Low Carbon Hoofprint

For eons bison were harvested and consumed on the same land where they grazed.  When native people finished using everything they could from an animal, anything that left was returned to the soil.  Grasses, forbs, and sedges would utilize the nutrients and native wildlife would graze the grass in turn.  This simple grass-fed system produced the freshest and most sustainable red meat available from the Prairies of North America.  The only things necessary for the system going were sunlight and rain.
Modern industrialization of meat production has allowed products to be distributed over a larger geographic area and produced more quickly. The resources required for this are significantly higher.  This system relies on a wide range of industries from agro-chemical production to farmers growing feed to the transportation of raw materials and large processing facilities.  The one thing all these industries have in common is fossil fuels.  In this system, the actual energy we consume from a steak or hamburger is a fraction of the energy input from fossil fuels. It is not hard to take a step back and image all the working pieces of these industries and realize that a system that converts non-renewable energy to meat is finite.  This system has many other environmental impacts which affect the water we drink and the air we breathe.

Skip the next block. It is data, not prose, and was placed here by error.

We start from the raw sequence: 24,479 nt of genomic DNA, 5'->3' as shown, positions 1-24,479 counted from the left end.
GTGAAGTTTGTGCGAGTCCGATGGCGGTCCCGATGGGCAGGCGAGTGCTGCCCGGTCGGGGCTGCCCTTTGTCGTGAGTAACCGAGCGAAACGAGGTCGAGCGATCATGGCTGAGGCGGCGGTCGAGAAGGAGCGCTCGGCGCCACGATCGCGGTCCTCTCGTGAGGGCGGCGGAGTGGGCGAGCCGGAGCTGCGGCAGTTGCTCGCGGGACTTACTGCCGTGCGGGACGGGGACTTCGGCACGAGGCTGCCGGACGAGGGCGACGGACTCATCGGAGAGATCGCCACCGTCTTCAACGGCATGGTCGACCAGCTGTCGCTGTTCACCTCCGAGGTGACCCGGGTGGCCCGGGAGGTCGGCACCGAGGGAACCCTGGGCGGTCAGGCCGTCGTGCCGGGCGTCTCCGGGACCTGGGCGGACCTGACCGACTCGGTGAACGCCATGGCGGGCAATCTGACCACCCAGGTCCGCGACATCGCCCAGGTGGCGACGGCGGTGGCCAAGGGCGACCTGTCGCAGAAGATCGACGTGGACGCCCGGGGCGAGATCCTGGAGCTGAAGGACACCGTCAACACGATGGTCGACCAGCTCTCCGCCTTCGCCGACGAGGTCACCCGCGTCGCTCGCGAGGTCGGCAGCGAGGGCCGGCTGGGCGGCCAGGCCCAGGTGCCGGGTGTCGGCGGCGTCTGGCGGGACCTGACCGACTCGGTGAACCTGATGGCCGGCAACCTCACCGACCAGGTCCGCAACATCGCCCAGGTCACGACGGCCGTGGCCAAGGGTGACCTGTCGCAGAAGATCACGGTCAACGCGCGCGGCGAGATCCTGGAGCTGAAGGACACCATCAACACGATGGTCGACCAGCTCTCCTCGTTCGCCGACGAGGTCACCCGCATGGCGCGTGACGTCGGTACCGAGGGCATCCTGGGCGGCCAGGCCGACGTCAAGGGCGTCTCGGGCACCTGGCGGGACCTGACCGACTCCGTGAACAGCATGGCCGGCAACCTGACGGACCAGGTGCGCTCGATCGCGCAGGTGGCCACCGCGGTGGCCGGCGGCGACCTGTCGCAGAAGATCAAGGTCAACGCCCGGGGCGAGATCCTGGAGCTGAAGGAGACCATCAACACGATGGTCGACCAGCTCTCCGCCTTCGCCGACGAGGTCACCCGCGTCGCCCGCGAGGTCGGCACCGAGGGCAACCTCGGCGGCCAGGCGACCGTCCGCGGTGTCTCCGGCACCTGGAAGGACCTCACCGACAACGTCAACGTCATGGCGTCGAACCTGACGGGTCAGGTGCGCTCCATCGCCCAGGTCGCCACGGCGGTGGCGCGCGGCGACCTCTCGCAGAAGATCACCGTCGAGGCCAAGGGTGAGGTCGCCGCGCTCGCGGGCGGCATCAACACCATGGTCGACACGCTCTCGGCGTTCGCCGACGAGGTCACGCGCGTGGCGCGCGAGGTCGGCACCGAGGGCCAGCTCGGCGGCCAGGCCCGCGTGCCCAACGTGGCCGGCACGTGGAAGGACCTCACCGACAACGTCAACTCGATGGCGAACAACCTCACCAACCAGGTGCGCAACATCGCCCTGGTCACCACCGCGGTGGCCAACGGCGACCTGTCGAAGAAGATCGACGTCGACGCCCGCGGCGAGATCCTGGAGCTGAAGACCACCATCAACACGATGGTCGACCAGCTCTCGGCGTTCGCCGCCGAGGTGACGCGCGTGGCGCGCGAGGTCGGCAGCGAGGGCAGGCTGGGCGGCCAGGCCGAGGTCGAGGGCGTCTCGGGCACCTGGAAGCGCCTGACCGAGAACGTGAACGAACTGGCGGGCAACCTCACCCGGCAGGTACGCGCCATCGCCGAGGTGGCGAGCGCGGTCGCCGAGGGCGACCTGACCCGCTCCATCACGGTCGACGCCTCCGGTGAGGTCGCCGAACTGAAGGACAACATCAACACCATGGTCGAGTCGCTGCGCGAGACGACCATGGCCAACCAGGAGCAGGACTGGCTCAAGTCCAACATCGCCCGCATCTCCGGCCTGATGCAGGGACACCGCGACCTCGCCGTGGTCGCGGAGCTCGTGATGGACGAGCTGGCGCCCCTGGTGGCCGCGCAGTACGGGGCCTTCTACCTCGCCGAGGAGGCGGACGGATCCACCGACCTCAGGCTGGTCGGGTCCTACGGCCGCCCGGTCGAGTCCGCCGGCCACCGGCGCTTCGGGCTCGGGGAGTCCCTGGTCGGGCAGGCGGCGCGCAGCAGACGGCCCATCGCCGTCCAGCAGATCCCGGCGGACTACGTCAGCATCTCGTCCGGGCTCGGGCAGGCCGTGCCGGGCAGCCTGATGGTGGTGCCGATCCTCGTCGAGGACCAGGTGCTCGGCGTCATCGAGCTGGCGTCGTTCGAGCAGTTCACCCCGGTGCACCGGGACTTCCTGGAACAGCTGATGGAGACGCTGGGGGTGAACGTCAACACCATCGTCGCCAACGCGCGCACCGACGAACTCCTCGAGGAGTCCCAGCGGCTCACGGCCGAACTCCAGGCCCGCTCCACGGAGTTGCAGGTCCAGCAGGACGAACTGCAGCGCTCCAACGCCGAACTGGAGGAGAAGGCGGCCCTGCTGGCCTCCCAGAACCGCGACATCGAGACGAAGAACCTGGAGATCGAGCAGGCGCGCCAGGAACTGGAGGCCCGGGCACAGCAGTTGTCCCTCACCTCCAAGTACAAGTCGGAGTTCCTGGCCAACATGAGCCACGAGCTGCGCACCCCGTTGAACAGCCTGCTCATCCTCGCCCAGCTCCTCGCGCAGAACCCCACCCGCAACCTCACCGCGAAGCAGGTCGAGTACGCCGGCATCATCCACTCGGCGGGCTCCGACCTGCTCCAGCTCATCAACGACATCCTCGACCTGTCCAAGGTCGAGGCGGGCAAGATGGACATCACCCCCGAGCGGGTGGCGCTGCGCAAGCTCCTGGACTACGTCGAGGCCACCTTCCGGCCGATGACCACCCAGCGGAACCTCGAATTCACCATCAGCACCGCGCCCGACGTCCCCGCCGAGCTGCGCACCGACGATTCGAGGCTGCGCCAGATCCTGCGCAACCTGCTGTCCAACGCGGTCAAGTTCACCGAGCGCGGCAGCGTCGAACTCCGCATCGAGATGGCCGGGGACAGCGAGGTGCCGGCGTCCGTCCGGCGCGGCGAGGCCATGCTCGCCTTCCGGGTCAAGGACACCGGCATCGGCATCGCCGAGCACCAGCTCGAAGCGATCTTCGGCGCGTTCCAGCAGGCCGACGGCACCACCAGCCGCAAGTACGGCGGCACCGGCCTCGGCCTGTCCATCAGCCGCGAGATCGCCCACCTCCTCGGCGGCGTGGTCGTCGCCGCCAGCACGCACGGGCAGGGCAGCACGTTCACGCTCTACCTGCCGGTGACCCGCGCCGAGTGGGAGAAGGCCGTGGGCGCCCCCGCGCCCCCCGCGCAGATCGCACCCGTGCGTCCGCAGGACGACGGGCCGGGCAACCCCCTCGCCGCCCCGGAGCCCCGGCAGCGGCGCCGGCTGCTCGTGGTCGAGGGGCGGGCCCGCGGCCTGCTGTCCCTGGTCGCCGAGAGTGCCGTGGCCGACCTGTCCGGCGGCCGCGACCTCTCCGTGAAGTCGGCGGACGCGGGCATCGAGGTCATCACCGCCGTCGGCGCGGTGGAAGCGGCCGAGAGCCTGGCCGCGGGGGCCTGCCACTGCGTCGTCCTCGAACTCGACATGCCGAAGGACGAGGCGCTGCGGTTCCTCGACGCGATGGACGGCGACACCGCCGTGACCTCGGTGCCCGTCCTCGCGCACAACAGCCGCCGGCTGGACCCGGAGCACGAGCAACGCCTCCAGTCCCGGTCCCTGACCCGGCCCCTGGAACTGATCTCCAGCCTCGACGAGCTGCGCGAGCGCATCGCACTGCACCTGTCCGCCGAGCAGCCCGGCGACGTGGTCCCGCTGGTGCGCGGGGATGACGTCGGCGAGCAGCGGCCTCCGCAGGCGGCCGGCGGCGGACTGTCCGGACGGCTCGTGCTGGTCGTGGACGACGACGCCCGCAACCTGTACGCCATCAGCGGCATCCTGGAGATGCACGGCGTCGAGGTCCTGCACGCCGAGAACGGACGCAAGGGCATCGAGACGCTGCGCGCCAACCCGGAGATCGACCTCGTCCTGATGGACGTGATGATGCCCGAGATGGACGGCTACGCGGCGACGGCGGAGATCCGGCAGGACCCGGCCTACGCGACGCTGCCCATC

One of the best wat to reduce the “carbon hoofprint” of consuming red-meat is to buy local, but that is only part of the story.  When you purchase a steak from a local market, that does not ensure that the steak was produced locally or that the same quality steak could be produced this way in the future.  In a globalized world, a large portion of the red meat we consume in the U.S. comes from distant countries.
Native rangeland with healthy grasses, forbs, and sedges support a diverse ecosystem that pulls carbon dioxide (CO2) out of the atmosphere and deposits it within the soil.   Raising 100% grass-fed bison and locally processing reduces atmospheric carbon in three ways.  First, the fossil fuels that would be used in conventional grain feeding operations are not necessary for fertilizer, planting, harvesting, and transport.  The carbon which has been deposited in the soil stays there by not plowing and disturbing the land. Additionally, the transportation of livestock from fields to confined feeding operations and on to processing facilities is unnecessary.
At Prairie Monarch Bison we believe that clean air and water is a right and we are doing our part to protect it for future generations.